By J.P. Kircher – AmateurGolf.com Player Staff
[photo: With this scene in your back yard, how could you not be inspired to play golf every night growing up?]
With the Wegmans LPGA on the horizon, I have been inspired to write a review of my home course, and the tournament’s host course, Monroe Golf Club. Monroe is a fantastic Donald Ross course built in 1923. The course is very special because it is one of the few outside of Pinehurst where Donald Ross actually spent time moving dirt at. The first thing local golfers will say about Monroe is the fact that there are no water hazards.
Did anyone watch the 2014 US Open at Pinehurst? No water hazards came into play there either.
Monroe is no stranger to tournament golf – having been host to the Monroe Invitational, a staple on the top amateur circuit since 1937. Former players in that “Major of Amateur Golf” include Rochester’s own Jeff Sluman, Tiger Woods, Jason Dufner, Dustin Johnson, Lucas Glover, Patrick Reed, and Jim Furyk, to just name a few.
While not a long course by modern standards from the back tees, and with very modest fairways, the challenge will be on the greens. Typically some of the fastest greens in the northeast, with severe undulations on many of them, and normally sloping from back to front.
Monroe is also very guarded by well placed fairway and greenside bunkers, and with the steep lips, can cause some real headaches for the average golfer.
The LPGA plays the course at about 6,600 yards and a par 72. The par 5’s are definitely going to be the scoring holes, and a huge advantage for the longer hitters that can likely reach three of them in two shots. The pars 3’s bear the real teeth of the course, with three of them measuring 175 yards or more. Having grown up on the course, my favorite stretch of holes is what I call “The Loop”. My parents have a house on the 6th tee, and I spent many summer nights going out and playing “The Loop”, holes 6 (200 yard par-3, 7 (345 yard par 4), 8 (140 yard par 3), and then to 5 (485 par 4 from the tips). It was very common to rush through dinner so that we could go play as many holes before dark.The finishing stretch is going to be a great one to see.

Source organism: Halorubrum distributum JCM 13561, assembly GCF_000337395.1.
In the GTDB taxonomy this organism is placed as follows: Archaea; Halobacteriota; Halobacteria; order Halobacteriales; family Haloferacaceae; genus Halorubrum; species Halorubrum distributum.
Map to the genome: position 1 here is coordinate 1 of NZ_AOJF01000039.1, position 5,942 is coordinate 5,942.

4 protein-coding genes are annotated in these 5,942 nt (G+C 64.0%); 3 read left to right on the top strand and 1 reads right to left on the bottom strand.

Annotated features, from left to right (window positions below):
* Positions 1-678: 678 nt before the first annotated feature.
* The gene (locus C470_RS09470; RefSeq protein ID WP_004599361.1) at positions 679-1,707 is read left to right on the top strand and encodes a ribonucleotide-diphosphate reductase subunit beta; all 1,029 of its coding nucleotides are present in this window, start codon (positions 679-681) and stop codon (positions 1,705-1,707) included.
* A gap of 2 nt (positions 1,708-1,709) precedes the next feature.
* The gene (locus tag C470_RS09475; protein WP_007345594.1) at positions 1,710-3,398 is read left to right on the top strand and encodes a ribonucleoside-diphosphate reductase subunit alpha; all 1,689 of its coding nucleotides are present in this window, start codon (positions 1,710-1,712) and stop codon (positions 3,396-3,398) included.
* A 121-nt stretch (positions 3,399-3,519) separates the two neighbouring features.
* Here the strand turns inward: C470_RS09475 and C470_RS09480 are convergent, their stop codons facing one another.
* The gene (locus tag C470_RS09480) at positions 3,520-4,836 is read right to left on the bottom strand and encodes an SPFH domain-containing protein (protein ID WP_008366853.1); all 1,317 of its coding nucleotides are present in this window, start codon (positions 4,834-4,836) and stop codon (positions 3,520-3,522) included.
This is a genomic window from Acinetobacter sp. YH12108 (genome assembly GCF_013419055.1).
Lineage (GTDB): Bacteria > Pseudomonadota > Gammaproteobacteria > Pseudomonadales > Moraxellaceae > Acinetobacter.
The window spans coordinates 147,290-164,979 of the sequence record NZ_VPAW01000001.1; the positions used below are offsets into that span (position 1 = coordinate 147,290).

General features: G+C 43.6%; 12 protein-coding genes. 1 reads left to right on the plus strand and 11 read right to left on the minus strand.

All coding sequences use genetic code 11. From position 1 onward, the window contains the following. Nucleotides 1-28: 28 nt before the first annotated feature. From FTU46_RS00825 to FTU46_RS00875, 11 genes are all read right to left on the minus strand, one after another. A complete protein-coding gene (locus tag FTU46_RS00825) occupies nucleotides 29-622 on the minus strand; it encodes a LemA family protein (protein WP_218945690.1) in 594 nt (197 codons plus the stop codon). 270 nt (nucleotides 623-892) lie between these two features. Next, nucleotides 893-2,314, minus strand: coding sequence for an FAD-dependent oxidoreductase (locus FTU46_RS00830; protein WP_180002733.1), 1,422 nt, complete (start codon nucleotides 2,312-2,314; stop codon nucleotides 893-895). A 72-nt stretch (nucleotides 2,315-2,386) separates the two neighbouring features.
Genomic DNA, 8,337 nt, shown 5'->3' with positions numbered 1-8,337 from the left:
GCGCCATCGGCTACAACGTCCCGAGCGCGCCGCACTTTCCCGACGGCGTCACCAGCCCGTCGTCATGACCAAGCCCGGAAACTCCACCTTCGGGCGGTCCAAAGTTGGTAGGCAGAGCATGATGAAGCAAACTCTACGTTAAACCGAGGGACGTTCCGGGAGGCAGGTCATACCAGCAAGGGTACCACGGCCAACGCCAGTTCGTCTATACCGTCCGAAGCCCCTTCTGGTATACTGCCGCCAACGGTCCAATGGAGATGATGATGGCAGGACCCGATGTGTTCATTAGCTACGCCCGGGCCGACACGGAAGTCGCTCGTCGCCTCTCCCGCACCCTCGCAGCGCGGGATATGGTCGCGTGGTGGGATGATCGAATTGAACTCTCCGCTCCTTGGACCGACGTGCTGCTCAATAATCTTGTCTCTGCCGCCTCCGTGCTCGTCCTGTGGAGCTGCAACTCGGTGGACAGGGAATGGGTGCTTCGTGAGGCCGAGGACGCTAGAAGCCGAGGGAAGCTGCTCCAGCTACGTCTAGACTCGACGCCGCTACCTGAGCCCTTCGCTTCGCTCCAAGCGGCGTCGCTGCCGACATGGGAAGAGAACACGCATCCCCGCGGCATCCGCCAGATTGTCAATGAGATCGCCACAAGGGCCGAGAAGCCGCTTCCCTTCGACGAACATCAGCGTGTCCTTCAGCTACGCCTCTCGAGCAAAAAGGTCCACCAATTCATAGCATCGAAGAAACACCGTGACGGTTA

No.16 is a very difficult par 3 with a double tiered green, 17 is a lengthy par 4 with a severe back to front green, and 18 is a long par 4, with another difficult green (a valley runs through the middle of it creating three different sections. The prevailing wind is typically into the face on the last two holes. The Greater Rochester area is a hotbed of great golf courses and Monroe Golf Club has a solid place in the city’s rich golf history, right alongside its more famous neighbor Oak Hill Country Club.